Here in Lapland

I arrived here in Ammarnus after what seemed like a long trip before I even got here.  

Doug and me in Santa Barbara last January.  Couldn’t fine a pixs with Scott

 I spent a couple days in Seattle with my friends Doug and Scott.  They were wonderful – helping to relive the pre-trip stresses – including Scotty fixing my new computer.  Somehow the wi-fi  antenna wasn’t connected.  Then it was on to the flight(s) and Stockholm.  Maggie wasn’t in town – he and Oscar are spending much time in Paris right now. 
But my good friends Lars Magnus and Tommy were in town and we had a wonderful couple days paling around like 3 teenagers.  LM helped me  get on the right train which left Stockholm at 11:00pm.  I got to somewhere around 6:30am, got on a bus for five hours and then changed to the bus that brought me to Ammarnas.

The last leg of the trip, on the buss to Ammarnas driven by my bosses husband Gunnar!
I brought a terrible cough – which had been plaguing for about a week.  Helena suggested that I see a Naturopathic physician who lives about half a mile up the road.  This is a place that has almost no medical care – amounting to 1/2 day a week with an RN!  She’s been helping me a lot and right now I’m feeling pretty great!

Out my front door!

My cabin after a couple days here.
My cabin after a week.
My cabin after two weeks here.
There was lots of winter left when I got here.  The snow is going down and the lake which was frozen when I got here has no more ice as of last Sunday.
The “work” has been horse care and getting to know their names – which are hard for me because they are all Icelandic names!

Riding my favorite – Hrekkur

These falls are between the village and the farm.
The church in the village amazingly beautiful.  I hope to get a tour of the inside tomorrow.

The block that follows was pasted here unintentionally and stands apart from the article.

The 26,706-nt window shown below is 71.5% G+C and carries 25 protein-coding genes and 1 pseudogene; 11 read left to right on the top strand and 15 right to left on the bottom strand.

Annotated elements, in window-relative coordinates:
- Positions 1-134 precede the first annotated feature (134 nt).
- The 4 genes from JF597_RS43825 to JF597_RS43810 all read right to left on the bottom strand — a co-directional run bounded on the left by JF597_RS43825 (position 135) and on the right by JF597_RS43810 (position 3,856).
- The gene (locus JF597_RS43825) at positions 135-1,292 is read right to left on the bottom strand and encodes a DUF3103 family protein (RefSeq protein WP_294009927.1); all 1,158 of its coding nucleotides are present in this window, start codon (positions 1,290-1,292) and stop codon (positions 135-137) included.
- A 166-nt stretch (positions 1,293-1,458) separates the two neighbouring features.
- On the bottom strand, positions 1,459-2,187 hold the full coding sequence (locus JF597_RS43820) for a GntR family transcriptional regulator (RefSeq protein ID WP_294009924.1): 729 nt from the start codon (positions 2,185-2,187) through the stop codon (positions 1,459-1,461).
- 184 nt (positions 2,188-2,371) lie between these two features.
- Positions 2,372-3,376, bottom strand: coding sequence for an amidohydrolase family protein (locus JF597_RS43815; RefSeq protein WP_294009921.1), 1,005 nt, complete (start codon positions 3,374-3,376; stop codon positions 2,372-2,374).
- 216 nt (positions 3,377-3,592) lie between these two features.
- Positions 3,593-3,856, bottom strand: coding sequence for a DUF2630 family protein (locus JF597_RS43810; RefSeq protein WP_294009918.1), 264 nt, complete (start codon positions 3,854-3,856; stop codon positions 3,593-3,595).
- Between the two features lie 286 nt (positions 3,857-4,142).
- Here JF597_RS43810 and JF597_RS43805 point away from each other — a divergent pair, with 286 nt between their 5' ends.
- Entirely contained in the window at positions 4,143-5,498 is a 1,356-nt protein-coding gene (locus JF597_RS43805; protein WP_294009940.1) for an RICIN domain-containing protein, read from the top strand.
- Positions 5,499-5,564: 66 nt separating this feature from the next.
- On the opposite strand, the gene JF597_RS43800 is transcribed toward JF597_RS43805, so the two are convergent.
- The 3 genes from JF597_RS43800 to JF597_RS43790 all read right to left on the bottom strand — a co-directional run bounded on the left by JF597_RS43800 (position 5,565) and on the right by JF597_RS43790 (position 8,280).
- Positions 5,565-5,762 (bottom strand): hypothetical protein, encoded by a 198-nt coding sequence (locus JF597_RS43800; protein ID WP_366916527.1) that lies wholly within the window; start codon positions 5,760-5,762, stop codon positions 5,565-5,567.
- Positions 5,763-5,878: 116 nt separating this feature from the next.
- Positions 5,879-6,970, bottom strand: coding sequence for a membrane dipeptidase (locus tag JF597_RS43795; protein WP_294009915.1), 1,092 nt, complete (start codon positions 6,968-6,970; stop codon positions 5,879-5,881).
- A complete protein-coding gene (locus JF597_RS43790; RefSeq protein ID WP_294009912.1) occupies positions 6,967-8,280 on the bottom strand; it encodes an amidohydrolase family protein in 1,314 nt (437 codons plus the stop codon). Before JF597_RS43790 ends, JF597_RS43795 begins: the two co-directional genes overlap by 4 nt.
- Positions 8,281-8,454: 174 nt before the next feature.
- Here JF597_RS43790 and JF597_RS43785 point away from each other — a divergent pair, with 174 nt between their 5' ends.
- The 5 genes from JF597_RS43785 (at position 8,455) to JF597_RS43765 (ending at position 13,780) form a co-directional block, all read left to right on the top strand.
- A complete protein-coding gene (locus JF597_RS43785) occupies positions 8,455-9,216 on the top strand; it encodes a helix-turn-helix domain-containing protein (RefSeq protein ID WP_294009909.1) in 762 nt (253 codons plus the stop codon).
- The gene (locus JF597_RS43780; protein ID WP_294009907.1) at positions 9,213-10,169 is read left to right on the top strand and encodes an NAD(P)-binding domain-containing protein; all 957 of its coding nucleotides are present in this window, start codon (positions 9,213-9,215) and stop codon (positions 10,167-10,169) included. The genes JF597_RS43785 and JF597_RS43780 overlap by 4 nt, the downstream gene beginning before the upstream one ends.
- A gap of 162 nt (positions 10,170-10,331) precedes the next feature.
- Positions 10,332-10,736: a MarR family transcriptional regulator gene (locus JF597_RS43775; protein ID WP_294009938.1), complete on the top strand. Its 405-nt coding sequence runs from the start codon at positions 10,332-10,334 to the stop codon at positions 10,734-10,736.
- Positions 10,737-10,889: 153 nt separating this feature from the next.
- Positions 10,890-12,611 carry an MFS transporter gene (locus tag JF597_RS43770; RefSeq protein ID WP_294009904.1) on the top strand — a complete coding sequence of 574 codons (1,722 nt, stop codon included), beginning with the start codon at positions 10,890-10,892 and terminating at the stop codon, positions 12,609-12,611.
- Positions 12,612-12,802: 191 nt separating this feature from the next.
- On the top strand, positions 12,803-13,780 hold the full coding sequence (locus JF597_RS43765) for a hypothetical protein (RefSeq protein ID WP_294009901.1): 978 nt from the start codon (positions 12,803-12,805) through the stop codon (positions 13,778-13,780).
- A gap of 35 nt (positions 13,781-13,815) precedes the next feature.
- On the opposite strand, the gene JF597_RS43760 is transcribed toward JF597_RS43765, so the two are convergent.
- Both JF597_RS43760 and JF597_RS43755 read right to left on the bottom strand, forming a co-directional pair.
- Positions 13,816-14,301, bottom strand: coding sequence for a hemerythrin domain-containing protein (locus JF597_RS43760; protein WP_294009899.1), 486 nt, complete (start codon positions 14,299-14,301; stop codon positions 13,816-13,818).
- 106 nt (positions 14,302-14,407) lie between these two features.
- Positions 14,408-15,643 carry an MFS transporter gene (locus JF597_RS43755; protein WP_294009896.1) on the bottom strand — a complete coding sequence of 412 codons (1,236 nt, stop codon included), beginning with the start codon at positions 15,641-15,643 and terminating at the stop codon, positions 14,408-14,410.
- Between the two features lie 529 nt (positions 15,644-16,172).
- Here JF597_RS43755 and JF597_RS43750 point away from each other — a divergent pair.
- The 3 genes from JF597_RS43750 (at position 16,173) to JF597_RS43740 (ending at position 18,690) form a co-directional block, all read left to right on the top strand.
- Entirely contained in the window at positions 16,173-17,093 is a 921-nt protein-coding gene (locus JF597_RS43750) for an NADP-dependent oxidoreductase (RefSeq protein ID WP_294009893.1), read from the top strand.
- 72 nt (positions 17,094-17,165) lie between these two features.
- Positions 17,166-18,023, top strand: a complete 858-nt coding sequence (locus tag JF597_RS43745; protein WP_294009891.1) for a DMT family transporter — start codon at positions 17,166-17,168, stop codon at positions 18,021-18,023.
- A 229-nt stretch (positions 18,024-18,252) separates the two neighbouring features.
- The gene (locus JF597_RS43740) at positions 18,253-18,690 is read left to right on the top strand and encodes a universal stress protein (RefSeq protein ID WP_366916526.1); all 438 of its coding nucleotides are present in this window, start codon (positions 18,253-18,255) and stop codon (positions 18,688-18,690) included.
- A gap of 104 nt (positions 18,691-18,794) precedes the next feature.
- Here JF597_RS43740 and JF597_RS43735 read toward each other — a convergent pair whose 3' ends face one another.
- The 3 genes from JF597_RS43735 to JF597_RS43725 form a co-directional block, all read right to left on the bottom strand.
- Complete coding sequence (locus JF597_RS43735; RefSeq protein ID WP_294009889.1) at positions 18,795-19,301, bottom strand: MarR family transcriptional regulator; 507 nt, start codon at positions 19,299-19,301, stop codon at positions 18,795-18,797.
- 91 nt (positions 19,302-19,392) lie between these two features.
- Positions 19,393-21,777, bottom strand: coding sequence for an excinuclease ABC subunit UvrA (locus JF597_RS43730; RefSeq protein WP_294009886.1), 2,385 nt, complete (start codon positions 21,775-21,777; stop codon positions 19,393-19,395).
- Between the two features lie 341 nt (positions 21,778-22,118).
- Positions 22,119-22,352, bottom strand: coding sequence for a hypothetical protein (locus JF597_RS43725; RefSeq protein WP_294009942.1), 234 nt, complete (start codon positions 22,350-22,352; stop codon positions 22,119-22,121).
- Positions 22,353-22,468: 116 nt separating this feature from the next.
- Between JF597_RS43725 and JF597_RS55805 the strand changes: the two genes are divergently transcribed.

We went back today to shoot the interior of the church.

 Around the church are cabins which were used be people coming to festivals at the church.

 This hut is actually a Sami cabin.  The Sami people are the indigenous people of northern Norway, Sweden and Lapland (and a little of Russia.)  

This meadow is by the village and is a great place to ride.

 I rode Hrekkur to the store in the village.  The ONLY store and currently the only business open.  That will change in June as restaurants and the hotel open.

The store here reminds me of the Nordland Store on Marrowstone Island!

 My “boss” Helena (right) and Connie from Germany, our first guest.  
We’re on top of Potato Hill right in town.  It’s a natural hill that’s used
for growing potatoes.

We’ve ridden where we can and some of the lower trails are opening up. I’ve learned how to “turn on” the Icelandic gate which is really wonderful.  I’ve also learned that Icelandic’s have temperament  just like any horse – and that’s more pronounced in Spring.  I even got thrown off with no damage to me except my pride.Last weekend we had our first guest – a woman from Germany.  She was delightful and I began to see how the summer operation works.

We rode out to an old homestead today.

 Lunch in this amazingly beautiful spot.
There was a lovely waterfall on the way home.


  1. Patricia Barlow-Irick on May 25, 2015 at 9:17 pm

    Amazingly shaggy pony! The snow disappeared so fast!

  2. Marianna on May 26, 2015 at 1:38 pm

    It looks a lot like where I was in 2008. I was in Finland, in Lapland( Lappi) and stayed for 3 weeks. I saw the midnight sun and lots of reindeer. I met the Sami people selling reindeer skins on the side of the road. It was a surreal experience. I am jealous that you get to ride the Icelandic horses, they are awesome.

  3. Marianna on May 26, 2015 at 1:43 pm

  4. Unknown on May 28, 2015 at 12:08 am

    This comment has been removed by the author.

  5. Unknown on May 28, 2015 at 12:09 am

    That looks so inspiring. Colorfully bright and clean looking. What a great time to see all the seasonal changes heading towards what must be a lovely spring/summer .
    Hope your health keeps improving.

    Note: date at top of blog says January 15, 2015…is that correct?

    Take care,